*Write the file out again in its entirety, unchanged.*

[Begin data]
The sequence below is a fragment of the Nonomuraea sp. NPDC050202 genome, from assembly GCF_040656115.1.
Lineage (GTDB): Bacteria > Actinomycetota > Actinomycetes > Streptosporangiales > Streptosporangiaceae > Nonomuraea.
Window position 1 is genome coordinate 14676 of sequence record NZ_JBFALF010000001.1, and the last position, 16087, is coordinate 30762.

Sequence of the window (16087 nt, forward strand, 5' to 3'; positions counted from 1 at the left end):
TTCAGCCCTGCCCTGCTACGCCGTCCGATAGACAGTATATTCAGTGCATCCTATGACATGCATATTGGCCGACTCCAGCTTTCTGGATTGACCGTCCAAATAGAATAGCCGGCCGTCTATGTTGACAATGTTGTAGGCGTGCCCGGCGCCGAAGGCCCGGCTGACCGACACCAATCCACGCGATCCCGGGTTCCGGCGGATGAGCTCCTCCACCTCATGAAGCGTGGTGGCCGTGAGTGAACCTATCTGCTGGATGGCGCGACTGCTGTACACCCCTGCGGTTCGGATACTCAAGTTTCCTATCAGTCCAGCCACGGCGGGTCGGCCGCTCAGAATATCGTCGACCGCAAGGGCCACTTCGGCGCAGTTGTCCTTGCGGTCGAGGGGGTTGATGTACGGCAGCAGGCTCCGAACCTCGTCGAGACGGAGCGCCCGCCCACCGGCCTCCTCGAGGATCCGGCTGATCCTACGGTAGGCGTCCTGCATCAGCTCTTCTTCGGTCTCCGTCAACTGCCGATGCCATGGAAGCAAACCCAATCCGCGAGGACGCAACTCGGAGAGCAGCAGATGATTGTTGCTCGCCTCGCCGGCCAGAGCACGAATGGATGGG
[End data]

The sequence below is a fragment of the Nonomuraea sp. NPDC050202 genome, from assembly GCF_040656115.1.
Lineage (GTDB): Bacteria > Actinomycetota > Actinomycetes > Streptosporangiales > Streptosporangiaceae > Nonomuraea.
Window position 1 is genome coordinate 14676 of sequence record NZ_JBFALF010000001.1, and the last position, 16087, is coordinate 30762.

Sequence of the window (16087 nt, forward strand, 5' to 3'; positions counted from 1 at the left end):
TTCAGCCCTGCCCTGCTACGCCGTCCGATAGACAGTATATTCAGTGCATCCTATGACATGCATATTGGCCGACTCCAGCTTTCTGGATTGACCGTCCAAATAGAATAGCCGGCCGTCTATGTTGACAATGTTGTAGGCGTGCCCGGCGCCGAAGGCCCGGCTGACCGACACCAATCCACGCGATCCCGGGTTCCGGCGGATGAGCTCCTCCACCTCATGAAGCGTGGTGGCCGTGAGTGAACCTATCTGCTGGATGGCGCGACTGCTGTACACCCCTGCGGTTCGGATACTCAAGTTTCCTATCAGTCCAGCCACGGCGGGTCGGCCGCTCAGAATATCGTCGACCGCAAGGGCCACTTCGGCGCAGTTGTCCTTGCGGTCGAGGGGGTTGATGTACGGCAGCAGGCTCCGAACCTCGTCGAGACGGAGCGCCCGCCCACCGGCCTCCTCGAGGATCCGGCTGATCCTACGGTAGGCGTCCTGCATCAGCTCTTCTTCGGTCTCCGTCAACTGCCGATGCCATGGAAGCAAACCCAATCCGCGAGGACGCAACTCGGAGAGCAGCAGATGATTGTTGCTCGCCTCGCCGGCCAGAGCACGAATGGATGGG